UNLV safety Jamaal Brimmer is a Rebel with a cause.
The two-time Mountain West Conference Defensive Player of the Year is putting the finishing touches on a collegiate career that has featured 252 tackles, 32 tackles-for-loss, nine sacks, seven interceptions and six fumble recoveries.
Saturday at Rice-Eccles Stadium (5 p.m., KJZZ, Ch. 14) he'll face Utah for the final time.
"Everyone knows his name and knows what he's all about," said Ute defensive back Morgan Scalley. "Our offensive is definitely aware of him and where's he's going to be on the field."
Brimmer, UNLV's first returning All-American since quarterback Randall Cunningham in 1984, is a candidate for numerous national accolades including the Bronko Nagurski Trophy and Jim Thorpe Award.
"Simply the best — Jamaal Brimmer is an elite defensive player. He is one of the most instinctive players I have coached at any level," UNLV coach John Robinson said in the team's weekly press release. "(He) reminds me a lot of Ronnie Lott in terms of instincts and ability to attack. He will look forward to an excellent NFL career."
As such, wide receiver Steve Savoy and the Utes plan to keep a watchful eye on Brimmer. They're expecting him to spearhead UNLV's effort to disrupt the MWC's top offense.
Though it'll be a challenge, Savoy is confident they'll "be ready."
Utah is also busy preparing for tough assignments on defense and special teams.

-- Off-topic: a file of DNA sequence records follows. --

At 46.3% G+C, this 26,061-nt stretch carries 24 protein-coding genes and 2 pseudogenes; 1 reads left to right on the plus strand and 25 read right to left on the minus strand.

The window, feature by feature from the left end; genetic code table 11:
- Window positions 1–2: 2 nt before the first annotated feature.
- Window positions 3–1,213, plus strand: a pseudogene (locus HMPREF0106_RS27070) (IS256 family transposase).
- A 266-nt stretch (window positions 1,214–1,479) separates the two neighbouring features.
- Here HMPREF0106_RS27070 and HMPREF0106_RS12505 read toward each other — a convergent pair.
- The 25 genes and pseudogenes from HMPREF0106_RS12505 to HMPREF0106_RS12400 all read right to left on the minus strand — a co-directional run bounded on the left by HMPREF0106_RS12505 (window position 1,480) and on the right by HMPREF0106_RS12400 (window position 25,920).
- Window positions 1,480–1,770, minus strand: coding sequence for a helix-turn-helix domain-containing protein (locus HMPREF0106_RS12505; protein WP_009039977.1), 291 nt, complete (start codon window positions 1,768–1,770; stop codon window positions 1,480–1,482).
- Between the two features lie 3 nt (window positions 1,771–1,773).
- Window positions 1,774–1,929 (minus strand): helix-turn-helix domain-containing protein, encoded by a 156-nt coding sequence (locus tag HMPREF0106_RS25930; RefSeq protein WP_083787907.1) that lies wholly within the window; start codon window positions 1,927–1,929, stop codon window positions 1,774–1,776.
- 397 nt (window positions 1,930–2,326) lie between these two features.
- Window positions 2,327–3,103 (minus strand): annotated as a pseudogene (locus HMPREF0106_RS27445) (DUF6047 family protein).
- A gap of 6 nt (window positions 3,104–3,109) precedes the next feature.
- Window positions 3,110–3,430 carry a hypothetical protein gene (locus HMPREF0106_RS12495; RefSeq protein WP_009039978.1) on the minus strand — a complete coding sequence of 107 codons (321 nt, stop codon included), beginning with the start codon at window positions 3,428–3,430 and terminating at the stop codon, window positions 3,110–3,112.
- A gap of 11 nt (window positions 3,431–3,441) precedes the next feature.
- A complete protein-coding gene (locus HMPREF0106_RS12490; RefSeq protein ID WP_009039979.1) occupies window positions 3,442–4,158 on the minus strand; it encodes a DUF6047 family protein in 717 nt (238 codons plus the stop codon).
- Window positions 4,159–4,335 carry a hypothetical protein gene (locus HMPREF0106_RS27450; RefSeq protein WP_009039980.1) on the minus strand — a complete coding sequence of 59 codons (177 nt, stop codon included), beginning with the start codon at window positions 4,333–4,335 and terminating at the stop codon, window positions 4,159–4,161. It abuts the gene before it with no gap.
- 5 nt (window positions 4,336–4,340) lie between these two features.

"They have the leading rusher in the conference (Dominique Dorsey) and a wide receiver (Earvin Johnson) who's very underrated. He's caught a lot of balls for them and beat a lot of people deep," said Scalley. "With every team, if you don't come prepared to play and focus on the task at hand, they're going to scorch you."
That, in part, is why Utah coach Urban Meyer is determined to fix his team's poor kickoffs. UNLV's Dorsey and teammate Erick Jackson both average 21 yards or better on returns.
With kicker Bryan Borreson sidelined with a recurring groin injury, Meyer plans to use punter Matt Kovacevich on kickoffs. Freshman David Carroll will do the place-kicking.
ON NEWSSTANDS NOW: The latest issue of ESPN The Magazine includes a feature on Utah quarterback Alex Smith and high school teammate Reggie Bush of USC.
"It was very fun to do," said Smith, who called the experience with his friend kind of surreal.
The article focused on differences between the Utes and Trojans and brought up the possibility of a possible match-up at season's end.
"It was different. I think they played up the whole BCS things a little too much. About how great it is there and how bad it is here. I think that was played out a little too much," Smith said in reviewing the article. "It was good publicity, I think, for the school and for the football team. It didn't come off too bad."
Meyer, though, was disappointed.
"They never said anything that our facilities were nicer than USC's and ours are. Go ask Mike Sanford who coached at USC," said Meyer, who noted that the article never mentioned that Smith is a great student and is one of the top five quarterbacks in the country.
He also didn't take kindly to having Utah's Liberty Bowl success mocked.
"You're getting me riled up again," said Meyer, who last week vented his displeasure at remarks made by ESPN analyst Trev Alberts.
EXTRA POINTS: While most people stayed indoors Wednesday, the Utes practiced as usual at Rice-Eccles Stadium. The players and coaches were on the field during two hours of pouring rain and by the time they finished at 6:15 p.m. water was puddling on the synthetic FieldTurf . . . The Utes will be ready if it rains on Saturday, but the forecast calls for dry weather and temperatures in the low 50s for the 5 p.m. start.